Tuesday, November 28, 2000 Volume 66, Issue 69



Lahna Turner turns folk music into whiny, needy manifesto

Lahna Turner

Life As A Human
Eye Candy Records


By Kristin Buchanan
Daily Cougar Staff

Blatant stupidity has a new face: Lahna Turner.

Don't let the air-brushed photos on the cover or the blue leopard-print graphics on the CD fool you -- Turner is not nearly as cool as the image she tries to maintain. Her music reflects ideology that women have tried to overcome for decades.

Life As A Human should be renamed Life As A Half-Wit.

On paper, the concept for her album is pretty good: world-conscious folk music integrating xylophone, whistles, sitar and diggerydoo. She even includes pictures from India featuring a camel fair in Rajasthan, a boy working in the field and a beggar holding up a metal cup.

Being aware of other cultures in music is a good thing; producing noise pollution and trying to pass it off as music is not. Turner gives whiny folk music a bad name.

The lyrics in "Cloudy Blue Skies" reflect the pathetic dependence on men that Turner subjects herself. She sings, "(He) had an affair/ But I couldn't care/ 'Cause he looks after me."

Lahna Turner releases Life as a Human, an album focusing mainly on relationships.

Photo courtesy of 
Eye Candy Records

The song's protagonist would rather be in a relationship with someone who cheats on her than be alone. The word that comes to mind here: "pitiful."

"1000 Men," testifies that 1,000 men couldn't take her away from her love. This song sounds like Mazzy Star under the influence of a massive amount of narcotics. The message behind this song is one of weakness and obsession.

Songs like "Yin Yang" are proof that there are some notes Turner should simply not sing. She seems oblivious to the fact that she is not a soprano. She repeatedly sings high notes with a vocal tone that could be compared to nails on a chalkboard.

Lyrics like, "I'm just down here waiting for the Yin to match my Yang," describe her endless search for love. Perhaps she's pursuing it so fervently that she seems to be scaring men off.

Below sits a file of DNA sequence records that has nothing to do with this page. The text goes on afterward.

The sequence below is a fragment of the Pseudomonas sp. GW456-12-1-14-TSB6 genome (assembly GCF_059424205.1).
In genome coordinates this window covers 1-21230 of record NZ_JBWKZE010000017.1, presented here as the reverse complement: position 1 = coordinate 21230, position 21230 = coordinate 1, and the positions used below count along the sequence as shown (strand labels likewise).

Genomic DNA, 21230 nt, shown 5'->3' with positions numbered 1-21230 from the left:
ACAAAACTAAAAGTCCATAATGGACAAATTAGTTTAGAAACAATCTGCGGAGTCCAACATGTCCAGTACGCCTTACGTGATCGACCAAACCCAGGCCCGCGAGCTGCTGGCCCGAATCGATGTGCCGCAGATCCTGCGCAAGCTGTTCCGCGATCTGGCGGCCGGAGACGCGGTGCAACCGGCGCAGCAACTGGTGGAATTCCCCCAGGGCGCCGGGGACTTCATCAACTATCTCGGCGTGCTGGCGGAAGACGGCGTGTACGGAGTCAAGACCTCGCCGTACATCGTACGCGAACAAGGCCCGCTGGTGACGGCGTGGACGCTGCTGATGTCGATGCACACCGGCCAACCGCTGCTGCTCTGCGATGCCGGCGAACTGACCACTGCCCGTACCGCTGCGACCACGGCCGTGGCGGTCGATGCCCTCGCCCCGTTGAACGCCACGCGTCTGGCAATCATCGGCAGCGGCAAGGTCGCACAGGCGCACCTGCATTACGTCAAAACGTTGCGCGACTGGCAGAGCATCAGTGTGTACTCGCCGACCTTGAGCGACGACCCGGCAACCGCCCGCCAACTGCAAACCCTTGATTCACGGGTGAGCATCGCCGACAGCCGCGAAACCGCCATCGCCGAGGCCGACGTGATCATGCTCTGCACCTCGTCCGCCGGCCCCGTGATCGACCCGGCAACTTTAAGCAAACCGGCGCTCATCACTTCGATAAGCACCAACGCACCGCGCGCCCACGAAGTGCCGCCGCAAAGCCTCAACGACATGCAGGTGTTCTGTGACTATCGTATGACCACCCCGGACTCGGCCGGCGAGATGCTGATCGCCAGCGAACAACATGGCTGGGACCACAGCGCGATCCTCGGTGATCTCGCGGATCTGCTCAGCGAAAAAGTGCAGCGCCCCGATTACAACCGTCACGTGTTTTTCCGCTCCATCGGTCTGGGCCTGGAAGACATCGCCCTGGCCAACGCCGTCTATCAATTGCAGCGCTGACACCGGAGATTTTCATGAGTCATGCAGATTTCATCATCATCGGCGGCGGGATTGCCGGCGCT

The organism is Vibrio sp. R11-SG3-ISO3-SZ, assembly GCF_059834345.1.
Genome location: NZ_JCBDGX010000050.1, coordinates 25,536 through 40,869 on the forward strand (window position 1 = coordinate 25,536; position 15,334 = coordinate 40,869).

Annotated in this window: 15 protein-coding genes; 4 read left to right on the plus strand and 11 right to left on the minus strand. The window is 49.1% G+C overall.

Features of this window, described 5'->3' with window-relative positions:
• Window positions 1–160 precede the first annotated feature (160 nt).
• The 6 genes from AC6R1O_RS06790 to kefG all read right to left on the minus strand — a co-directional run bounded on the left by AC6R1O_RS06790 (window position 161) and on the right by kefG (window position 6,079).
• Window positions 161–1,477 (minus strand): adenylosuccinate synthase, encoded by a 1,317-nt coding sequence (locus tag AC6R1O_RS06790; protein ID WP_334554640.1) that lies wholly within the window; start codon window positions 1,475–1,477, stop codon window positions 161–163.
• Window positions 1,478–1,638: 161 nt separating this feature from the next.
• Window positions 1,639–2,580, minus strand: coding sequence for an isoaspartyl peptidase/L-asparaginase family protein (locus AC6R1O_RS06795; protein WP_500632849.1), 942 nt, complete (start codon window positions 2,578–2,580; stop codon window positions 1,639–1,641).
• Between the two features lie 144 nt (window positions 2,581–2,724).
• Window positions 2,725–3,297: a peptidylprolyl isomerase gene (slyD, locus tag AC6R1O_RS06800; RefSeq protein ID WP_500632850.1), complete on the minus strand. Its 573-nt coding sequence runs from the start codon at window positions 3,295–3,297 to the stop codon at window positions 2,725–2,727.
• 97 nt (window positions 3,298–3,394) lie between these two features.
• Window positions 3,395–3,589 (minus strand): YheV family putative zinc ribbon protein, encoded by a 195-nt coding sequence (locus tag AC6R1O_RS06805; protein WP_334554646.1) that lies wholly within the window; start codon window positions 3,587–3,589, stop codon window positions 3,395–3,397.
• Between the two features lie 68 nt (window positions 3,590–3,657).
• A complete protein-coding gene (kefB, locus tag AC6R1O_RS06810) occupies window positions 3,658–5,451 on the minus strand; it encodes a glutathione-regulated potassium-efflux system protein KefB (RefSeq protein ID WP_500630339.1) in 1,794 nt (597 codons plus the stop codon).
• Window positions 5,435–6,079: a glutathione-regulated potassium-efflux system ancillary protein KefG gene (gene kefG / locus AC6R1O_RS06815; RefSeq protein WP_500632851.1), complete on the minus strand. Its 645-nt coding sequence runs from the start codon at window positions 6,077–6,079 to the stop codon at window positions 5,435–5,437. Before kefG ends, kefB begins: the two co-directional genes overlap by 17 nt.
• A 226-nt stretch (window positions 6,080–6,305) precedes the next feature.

Life as a Human reveals that Turner is an idealist and a dreamer who needs to awaken to the reality that she has a disturbing addiction to relationships.

The folk song story-telling tradition finally comes to life in "Betty." Unfortunately, this story has no plot. The song is about a woman who divorces her unappreciative husband and starts a new life in the South.

In "Trapeze Artist Man," Turner makes a valiant attempt at being deep. The song starts off with a drum roll, then blasts off with annoying circus music that is interwoven with Turner's mewling voice.

She sings about how she made her way through all the men in the circus, then found love with a trapeze artist. The metaphor is fully manifested when the trapeze artist drops her, symbolizing the end of their relationship.

"Walking," is the best song on the album because it only offers 1.4 seconds of torture. "Walking" is an a capella gospel song that includes harmonization with an off-key alto.

Even though most of Life as a Human is innovative, Turner attempts to ride the wave of a big trend on the bonus track, "Daggers."

This song has a harder edge than the rest of the album and includes syncopation and vocal effects. There's even a rap solo from Little Baller. This track was quite an effort, but it doesn't work.

Even though the music is annoying and the lyrics are poorly written, Turner is a good little hostess. She kindly serves up a fine whine to accompany all the cheese on her album.

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